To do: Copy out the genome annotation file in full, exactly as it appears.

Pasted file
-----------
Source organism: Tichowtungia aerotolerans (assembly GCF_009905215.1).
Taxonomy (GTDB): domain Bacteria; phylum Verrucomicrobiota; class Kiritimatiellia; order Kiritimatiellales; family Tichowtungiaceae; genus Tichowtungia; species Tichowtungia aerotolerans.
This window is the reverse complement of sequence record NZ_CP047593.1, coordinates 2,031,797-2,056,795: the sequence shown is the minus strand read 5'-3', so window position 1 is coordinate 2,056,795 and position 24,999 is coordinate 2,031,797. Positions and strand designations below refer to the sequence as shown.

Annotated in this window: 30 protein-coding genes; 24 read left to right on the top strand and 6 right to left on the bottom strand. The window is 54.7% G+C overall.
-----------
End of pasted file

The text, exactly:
Source organism: Tichowtungia aerotolerans (assembly GCF_009905215.1).
Taxonomy (GTDB): domain Bacteria; phylum Verrucomicrobiota; class Kiritimatiellia; order Kiritimatiellales; family Tichowtungiaceae; genus Tichowtungia; species Tichowtungia aerotolerans.
This window is the reverse complement of sequence record NZ_CP047593.1, coordinates 2,031,797-2,056,795: the sequence shown is the minus strand read 5'-3', so window position 1 is coordinate 2,056,795 and position 24,999 is coordinate 2,031,797. Positions and strand designations below refer to the sequence as shown.

Annotated in this window: 30 protein-coding genes; 24 read left to right on the top strand and 6 right to left on the bottom strand. The window is 54.7% G+C overall.